Cornell and Rutgers researchers report in the March issue of Oceanography that the severe loss of summertime Arctic sea ice – attributed to greenhouse warming – appears to enhance Northern Hemisphere jet stream meandering, intensify Arctic air mass invasions toward middle latitudes, and increase the frequency of atmospheric blocking events like the one that steered Hurricane Sandy west into the densely populated New York City area.
The article, “Superstorm Sandy: A Series of Unfortunate Events?” was authored by Charles H. Greene, Cornell professor of earth and atmospheric sciences and director of Cornell's Ocean Resources and Ecosystems program; Jennifer A. Francis of Rutgers University's Institute of Marine and Coastal Sciences; and Bruce C. Monger, Cornell senior research associate, earth and atmospheric sciences.
The researchers assert that the record-breaking sea ice loss from summer 2012, combined with the unusual atmospheric phenomena observed in late October, appear to be linked to global warming.
A strong atmospheric, high-pressure blocking pattern over Greenland and the northwest Atlantic prevented Hurricane Sandy from steering northeast and out to sea like most October hurricanes and tropical storms from the Caribbean. In fact, Sandy traveled up the Atlantic coast and turned left “toward the most populated area along the eastern seaboard” and converged with an extratropical cyclone; this, in turn, fed the weakening Hurricane Sandy and transformed it into a monster tempest.
Superstorm Sandy's extremely low atmospheric pressure and the strong high-pressure block to the north created violent east winds that pushed storm surge against the eastern seaboard. “To literally top it off, the storm surge combined with full-moon high tides and huge ocean waves to produce record high water levels that exceeded the worst-case predictions for parts of New York City,” write the researchers.
Greene, Francis and Monger add: “If one accepts this evidence and . . . takes into account the record loss of Arctic sea ice this past September, then perhaps the likelihood of greenhouse warming playing a significant role in Sandy's evolution as an extratropical superstorm is at least as plausible as the idea that this storm was simply a freak of nature.”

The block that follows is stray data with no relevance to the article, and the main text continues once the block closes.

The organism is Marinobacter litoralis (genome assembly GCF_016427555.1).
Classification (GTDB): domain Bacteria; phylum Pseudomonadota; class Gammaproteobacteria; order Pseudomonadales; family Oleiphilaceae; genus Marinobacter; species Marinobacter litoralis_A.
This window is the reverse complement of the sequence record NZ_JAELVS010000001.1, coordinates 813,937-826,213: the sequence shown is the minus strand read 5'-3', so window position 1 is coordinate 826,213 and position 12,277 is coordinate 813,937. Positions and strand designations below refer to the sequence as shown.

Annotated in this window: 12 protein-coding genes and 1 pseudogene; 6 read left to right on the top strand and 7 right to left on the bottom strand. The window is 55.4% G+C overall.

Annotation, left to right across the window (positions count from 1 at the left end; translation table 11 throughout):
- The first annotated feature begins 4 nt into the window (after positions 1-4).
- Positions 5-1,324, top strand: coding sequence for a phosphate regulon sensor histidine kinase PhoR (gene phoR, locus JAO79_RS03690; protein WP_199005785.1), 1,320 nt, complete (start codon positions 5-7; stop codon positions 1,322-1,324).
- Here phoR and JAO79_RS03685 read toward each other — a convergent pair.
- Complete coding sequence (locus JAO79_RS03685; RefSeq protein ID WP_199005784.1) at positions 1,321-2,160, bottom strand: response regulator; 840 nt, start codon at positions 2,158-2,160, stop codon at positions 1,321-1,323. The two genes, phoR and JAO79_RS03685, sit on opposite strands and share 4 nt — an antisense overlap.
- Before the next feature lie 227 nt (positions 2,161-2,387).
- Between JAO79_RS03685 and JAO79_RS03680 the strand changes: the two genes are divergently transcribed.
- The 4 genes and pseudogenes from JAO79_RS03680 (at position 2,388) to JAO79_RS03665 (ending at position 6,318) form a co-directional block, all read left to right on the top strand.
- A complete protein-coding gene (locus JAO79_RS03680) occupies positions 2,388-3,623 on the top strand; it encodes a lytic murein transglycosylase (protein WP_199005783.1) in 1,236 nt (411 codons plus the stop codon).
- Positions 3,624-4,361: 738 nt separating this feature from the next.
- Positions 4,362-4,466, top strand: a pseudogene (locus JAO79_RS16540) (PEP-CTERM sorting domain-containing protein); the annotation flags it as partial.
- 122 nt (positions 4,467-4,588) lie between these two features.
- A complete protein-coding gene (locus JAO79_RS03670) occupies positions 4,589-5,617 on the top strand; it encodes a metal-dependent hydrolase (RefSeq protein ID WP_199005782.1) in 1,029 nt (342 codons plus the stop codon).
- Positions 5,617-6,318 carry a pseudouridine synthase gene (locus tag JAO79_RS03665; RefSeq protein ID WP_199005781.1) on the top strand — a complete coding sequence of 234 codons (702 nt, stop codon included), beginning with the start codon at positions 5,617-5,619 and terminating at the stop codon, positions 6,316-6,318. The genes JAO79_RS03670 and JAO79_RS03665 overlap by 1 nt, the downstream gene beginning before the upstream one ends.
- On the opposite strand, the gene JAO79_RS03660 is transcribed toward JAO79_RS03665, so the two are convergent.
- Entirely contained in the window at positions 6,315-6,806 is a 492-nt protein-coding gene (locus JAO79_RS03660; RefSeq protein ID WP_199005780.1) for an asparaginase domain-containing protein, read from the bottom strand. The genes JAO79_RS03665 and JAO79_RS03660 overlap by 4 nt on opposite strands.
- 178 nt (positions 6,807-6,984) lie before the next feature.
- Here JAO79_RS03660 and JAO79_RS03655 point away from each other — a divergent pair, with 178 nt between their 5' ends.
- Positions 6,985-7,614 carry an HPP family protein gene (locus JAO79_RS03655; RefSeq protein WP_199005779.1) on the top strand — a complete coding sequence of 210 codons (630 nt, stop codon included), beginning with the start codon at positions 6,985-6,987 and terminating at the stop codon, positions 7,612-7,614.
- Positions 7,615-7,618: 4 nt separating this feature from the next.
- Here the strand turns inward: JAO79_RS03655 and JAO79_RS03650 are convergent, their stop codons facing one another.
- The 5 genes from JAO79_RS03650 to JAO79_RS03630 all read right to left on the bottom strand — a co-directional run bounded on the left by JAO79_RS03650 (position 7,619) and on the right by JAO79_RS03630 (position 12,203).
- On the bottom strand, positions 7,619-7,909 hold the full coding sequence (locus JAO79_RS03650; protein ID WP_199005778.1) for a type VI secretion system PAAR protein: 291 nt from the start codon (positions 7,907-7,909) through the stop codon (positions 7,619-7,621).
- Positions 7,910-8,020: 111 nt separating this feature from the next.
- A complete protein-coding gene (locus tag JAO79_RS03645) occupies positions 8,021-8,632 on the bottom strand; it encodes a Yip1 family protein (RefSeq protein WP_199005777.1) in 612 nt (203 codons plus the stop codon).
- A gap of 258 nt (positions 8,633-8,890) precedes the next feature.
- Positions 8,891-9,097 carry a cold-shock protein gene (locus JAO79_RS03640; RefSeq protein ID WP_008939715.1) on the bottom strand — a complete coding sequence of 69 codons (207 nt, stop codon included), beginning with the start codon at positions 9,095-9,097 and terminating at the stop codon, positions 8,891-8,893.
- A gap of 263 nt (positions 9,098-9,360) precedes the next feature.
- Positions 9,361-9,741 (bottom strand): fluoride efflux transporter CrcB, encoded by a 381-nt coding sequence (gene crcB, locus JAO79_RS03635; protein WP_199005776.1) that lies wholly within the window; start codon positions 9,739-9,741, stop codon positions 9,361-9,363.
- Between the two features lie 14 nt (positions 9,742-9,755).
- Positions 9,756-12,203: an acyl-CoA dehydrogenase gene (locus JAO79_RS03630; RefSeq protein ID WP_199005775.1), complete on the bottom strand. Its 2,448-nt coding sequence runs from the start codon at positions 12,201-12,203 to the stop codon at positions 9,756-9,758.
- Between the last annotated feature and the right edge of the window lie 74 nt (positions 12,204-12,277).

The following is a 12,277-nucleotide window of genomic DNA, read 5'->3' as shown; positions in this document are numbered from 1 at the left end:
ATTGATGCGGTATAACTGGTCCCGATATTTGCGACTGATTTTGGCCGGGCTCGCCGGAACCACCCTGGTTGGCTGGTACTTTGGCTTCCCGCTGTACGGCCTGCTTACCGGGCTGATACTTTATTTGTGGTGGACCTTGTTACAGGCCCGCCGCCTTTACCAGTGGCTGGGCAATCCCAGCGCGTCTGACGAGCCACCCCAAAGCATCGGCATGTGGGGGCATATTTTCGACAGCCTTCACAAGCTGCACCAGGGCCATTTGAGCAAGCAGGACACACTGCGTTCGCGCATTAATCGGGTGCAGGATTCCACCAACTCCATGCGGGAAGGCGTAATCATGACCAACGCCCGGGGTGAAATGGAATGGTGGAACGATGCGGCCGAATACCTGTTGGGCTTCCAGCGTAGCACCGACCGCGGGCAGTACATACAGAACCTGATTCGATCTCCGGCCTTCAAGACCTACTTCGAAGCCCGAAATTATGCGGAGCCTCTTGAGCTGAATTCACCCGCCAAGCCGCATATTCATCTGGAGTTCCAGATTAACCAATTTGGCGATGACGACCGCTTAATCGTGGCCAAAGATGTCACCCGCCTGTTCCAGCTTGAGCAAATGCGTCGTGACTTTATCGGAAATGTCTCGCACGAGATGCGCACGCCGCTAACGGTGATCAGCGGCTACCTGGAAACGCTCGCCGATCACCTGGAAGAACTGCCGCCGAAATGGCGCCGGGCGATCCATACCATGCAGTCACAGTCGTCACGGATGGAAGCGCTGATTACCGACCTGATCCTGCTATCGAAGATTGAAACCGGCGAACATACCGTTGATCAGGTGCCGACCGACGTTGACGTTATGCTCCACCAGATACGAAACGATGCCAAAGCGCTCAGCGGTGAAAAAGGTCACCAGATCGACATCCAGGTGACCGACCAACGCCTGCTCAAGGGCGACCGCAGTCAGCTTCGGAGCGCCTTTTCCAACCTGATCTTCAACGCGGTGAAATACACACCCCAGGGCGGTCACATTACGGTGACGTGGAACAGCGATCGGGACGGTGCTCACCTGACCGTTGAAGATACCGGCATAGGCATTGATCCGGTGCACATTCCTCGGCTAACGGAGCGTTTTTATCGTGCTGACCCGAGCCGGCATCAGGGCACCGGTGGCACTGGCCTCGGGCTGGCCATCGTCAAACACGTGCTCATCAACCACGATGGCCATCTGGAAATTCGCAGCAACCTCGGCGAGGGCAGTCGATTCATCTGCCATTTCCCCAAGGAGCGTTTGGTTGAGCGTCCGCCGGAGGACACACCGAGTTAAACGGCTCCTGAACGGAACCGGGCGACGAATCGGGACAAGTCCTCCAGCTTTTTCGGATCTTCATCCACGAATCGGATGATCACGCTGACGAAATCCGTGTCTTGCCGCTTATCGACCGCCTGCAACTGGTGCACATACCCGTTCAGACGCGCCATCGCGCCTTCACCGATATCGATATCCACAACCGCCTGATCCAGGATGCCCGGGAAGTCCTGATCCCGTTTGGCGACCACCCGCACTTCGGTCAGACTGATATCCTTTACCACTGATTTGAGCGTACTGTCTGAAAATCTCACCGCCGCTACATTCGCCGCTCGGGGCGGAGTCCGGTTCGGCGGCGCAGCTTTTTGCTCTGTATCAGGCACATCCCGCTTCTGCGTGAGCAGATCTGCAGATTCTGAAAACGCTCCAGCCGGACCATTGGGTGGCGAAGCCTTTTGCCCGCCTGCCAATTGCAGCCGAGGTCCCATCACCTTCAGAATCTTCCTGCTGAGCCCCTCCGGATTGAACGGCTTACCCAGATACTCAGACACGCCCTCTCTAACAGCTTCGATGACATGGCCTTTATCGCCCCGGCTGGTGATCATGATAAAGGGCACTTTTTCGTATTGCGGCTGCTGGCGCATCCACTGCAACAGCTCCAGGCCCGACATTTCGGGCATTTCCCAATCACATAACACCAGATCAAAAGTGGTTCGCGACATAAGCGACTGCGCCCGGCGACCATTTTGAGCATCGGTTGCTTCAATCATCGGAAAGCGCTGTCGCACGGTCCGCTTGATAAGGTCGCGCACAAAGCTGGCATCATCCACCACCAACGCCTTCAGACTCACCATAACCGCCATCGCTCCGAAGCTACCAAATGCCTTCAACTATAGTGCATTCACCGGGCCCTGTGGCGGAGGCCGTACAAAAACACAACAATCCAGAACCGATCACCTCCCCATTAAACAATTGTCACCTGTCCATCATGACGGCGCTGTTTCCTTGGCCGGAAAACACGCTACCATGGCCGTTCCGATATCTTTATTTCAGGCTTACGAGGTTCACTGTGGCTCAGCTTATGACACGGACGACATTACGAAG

Contact the Press Relations Office for information about Cornell's TV and radio studios.
John Carberry | Newswise
Carbon dioxide fertilization greening Earth, study finds
27.04.2016 | NASA/Goddard Space Flight Center
Researchers discover fate of melting glacial ice in Greenland
26.04.2016 | University of Georgia
Neutron scattering and computational modeling have revealed unique and unexpected behavior of water molecules under extreme confinement that is unmatched by any known gas, liquid or solid states.
In a paper published in Physical Review Letters, researchers at the Department of Energy's Oak Ridge National Laboratory describe a new tunneling state of...
Honeycomb structures as the basic building block for industrial applications presented using holo pyramid
Researchers of the Alfred Wegener Institute (AWI) will introduce their latest developments in the field of bionic lightweight design at Hannover Messe from 25...
Polymer solar cells can be even cheaper and more reliable thanks to a breakthrough by scientists at Linköping University and the Chinese Academy of Sciences (CAS). This work is about avoiding costly and unstable fullerenes.
Polymer solar cells can be even cheaper and more reliable thanks to a breakthrough by scientists at Linköping University and the Chinese Academy of Sciences...
As one of the leading R&D partners in the development of surface technologies and organic electronics, the Fraunhofer Institute for Organic Electronics, Electron Beam and Plasma Technology FEP will be exhibiting its recent achievements in vacuum coating of ultra-thin glass at SVC TechCon 2016 (Booth 846), taking place in Indianapolis / USA from May 9 – 13.
Fraunhofer FEP is an experienced partner for technological developments, known for testing the limits of new materials and for optimization of those materials...
Liquid water is a very good heat storage medium – anyone with a Thermos bottle knows that. However, as soon as water boils or freezes, its storage capacity drops precipitously. Physicists at the University of Bonn have now observed very similar behavior in a gas of light particles. Their findings can be used, for example, to produce ultra-precise thermometers. The work appears in the prestigious technical journal "Nature Communications".
Water vapor becomes liquid under 100 degrees Celsius – it condenses. Physicists speak of a phase transition. In this process, certain thermodynamic...
27.04.2016 | Event News
15.04.2016 | Event News
12.04.2016 | Event News
29.04.2016 | Life Sciences
28.04.2016 | Physics and Astronomy
28.04.2016 | Materials Sciences